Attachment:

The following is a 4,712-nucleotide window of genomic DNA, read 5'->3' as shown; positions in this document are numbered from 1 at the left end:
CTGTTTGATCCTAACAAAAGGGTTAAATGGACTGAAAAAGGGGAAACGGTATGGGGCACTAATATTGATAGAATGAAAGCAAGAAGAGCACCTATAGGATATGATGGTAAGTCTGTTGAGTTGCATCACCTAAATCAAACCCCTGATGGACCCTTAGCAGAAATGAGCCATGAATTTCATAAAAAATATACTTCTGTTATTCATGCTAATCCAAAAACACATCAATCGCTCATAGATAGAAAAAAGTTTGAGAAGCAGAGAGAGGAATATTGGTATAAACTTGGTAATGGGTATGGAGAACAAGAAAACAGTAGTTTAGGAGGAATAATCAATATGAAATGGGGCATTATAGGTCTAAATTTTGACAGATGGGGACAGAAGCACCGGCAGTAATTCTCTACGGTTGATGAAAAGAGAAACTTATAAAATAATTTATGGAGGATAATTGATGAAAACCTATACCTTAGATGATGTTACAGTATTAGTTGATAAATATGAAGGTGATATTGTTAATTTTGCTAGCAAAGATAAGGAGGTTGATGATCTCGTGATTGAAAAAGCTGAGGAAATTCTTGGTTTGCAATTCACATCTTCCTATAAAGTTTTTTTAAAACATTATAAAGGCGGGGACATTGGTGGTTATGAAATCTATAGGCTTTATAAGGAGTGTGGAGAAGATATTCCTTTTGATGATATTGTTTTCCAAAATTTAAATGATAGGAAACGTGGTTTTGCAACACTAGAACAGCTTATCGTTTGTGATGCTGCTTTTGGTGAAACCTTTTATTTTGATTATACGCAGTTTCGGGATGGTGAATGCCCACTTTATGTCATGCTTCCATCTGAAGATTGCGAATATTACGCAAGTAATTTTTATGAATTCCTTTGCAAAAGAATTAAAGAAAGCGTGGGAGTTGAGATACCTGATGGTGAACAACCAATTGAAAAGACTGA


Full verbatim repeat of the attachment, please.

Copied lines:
The following is a 4,712-nucleotide window of genomic DNA, read 5'->3' as shown; positions in this document are numbered from 1 at the left end:
CTGTTTGATCCTAACAAAAGGGTTAAATGGACTGAAAAAGGGGAAACGGTATGGGGCACTAATATTGATAGAATGAAAGCAAGAAGAGCACCTATAGGATATGATGGTAAGTCTGTTGAGTTGCATCACCTAAATCAAACCCCTGATGGACCCTTAGCAGAAATGAGCCATGAATTTCATAAAAAATATACTTCTGTTATTCATGCTAATCCAAAAACACATCAATCGCTCATAGATAGAAAAAAGTTTGAGAAGCAGAGAGAGGAATATTGGTATAAACTTGGTAATGGGTATGGAGAACAAGAAAACAGTAGTTTAGGAGGAATAATCAATATGAAATGGGGCATTATAGGTCTAAATTTTGACAGATGGGGACAGAAGCACCGGCAGTAATTCTCTACGGTTGATGAAAAGAGAAACTTATAAAATAATTTATGGAGGATAATTGATGAAAACCTATACCTTAGATGATGTTACAGTATTAGTTGATAAATATGAAGGTGATATTGTTAATTTTGCTAGCAAAGATAAGGAGGTTGATGATCTCGTGATTGAAAAAGCTGAGGAAATTCTTGGTTTGCAATTCACATCTTCCTATAAAGTTTTTTTAAAACATTATAAAGGCGGGGACATTGGTGGTTATGAAATCTATAGGCTTTATAAGGAGTGTGGAGAAGATATTCCTTTTGATGATATTGTTTTCCAAAATTTAAATGATAGGAAACGTGGTTTTGCAACACTAGAACAGCTTATCGTTTGTGATGCTGCTTTTGGTGAAACCTTTTATTTTGATTATACGCAGTTTCGGGATGGTGAATGCCCACTTTATGTCATGCTTCCATCTGAAGATTGCGAATATTACGCAAGTAATTTTTATGAATTCCTTTGCAAAAGAATTAAAGAAAGCGTGGGAGTTGAGATACCTGATGGTGAACAACCAATTGAAAAGACTGA